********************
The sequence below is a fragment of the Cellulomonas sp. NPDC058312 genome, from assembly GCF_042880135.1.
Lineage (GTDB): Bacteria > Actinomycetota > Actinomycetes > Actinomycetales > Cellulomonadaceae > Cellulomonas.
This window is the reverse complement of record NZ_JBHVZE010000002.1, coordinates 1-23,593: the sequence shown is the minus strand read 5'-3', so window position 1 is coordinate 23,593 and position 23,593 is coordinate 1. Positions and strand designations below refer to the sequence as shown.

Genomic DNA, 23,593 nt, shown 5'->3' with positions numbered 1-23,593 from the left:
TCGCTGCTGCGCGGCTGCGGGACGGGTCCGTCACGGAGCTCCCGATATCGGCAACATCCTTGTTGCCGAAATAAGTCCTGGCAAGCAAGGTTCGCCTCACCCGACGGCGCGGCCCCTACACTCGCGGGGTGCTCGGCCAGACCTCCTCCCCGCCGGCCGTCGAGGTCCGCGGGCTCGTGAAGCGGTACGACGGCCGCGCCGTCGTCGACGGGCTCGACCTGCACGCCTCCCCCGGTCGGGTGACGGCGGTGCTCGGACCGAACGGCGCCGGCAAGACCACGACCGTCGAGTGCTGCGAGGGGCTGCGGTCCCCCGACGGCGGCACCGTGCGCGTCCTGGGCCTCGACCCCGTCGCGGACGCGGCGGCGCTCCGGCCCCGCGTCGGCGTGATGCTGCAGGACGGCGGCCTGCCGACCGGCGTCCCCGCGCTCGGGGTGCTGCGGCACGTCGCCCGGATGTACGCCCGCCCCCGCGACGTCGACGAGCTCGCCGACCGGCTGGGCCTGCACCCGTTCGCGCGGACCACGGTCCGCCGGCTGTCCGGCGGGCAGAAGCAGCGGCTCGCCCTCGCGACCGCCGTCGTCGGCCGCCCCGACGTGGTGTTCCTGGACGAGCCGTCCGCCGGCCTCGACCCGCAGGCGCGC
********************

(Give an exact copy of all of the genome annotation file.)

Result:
The sequence below is a fragment of the Cellulomonas sp. NPDC058312 genome, from assembly GCF_042880135.1.
Lineage (GTDB): Bacteria > Actinomycetota > Actinomycetes > Actinomycetales > Cellulomonadaceae > Cellulomonas.
This window is the reverse complement of record NZ_JBHVZE010000002.1, coordinates 1-23,593: the sequence shown is the minus strand read 5'-3', so window position 1 is coordinate 23,593 and position 23,593 is coordinate 1. Positions and strand designations below refer to the sequence as shown.

Genomic DNA, 23,593 nt, shown 5'->3' with positions numbered 1-23,593 from the left:
TCGCTGCTGCGCGGCTGCGGGACGGGTCCGTCACGGAGCTCCCGATATCGGCAACATCCTTGTTGCCGAAATAAGTCCTGGCAAGCAAGGTTCGCCTCACCCGACGGCGCGGCCCCTACACTCGCGGGGTGCTCGGCCAGACCTCCTCCCCGCCGGCCGTCGAGGTCCGCGGGCTCGTGAAGCGGTACGACGGCCGCGCCGTCGTCGACGGGCTCGACCTGCACGCCTCCCCCGGTCGGGTGACGGCGGTGCTCGGACCGAACGGCGCCGGCAAGACCACGACCGTCGAGTGCTGCGAGGGGCTGCGGTCCCCCGACGGCGGCACCGTGCGCGTCCTGGGCCTCGACCCCGTCGCGGACGCGGCGGCGCTCCGGCCCCGCGTCGGCGTGATGCTGCAGGACGGCGGCCTGCCGACCGGCGTCCCCGCGCTCGGGGTGCTGCGGCACGTCGCCCGGATGTACGCCCGCCCCCGCGACGTCGACGAGCTCGCCGACCGGCTGGGCCTGCACCCGTTCGCGCGGACCACGGTCCGCCGGCTGTCCGGCGGGCAGAAGCAGCGGCTCGCCCTCGCGACCGCCGTCGTCGGCCGCCCCGACGTGGTGTTCCTGGACGAGCCGTCCGCCGGCCTCGACCCGCAGGCGCGC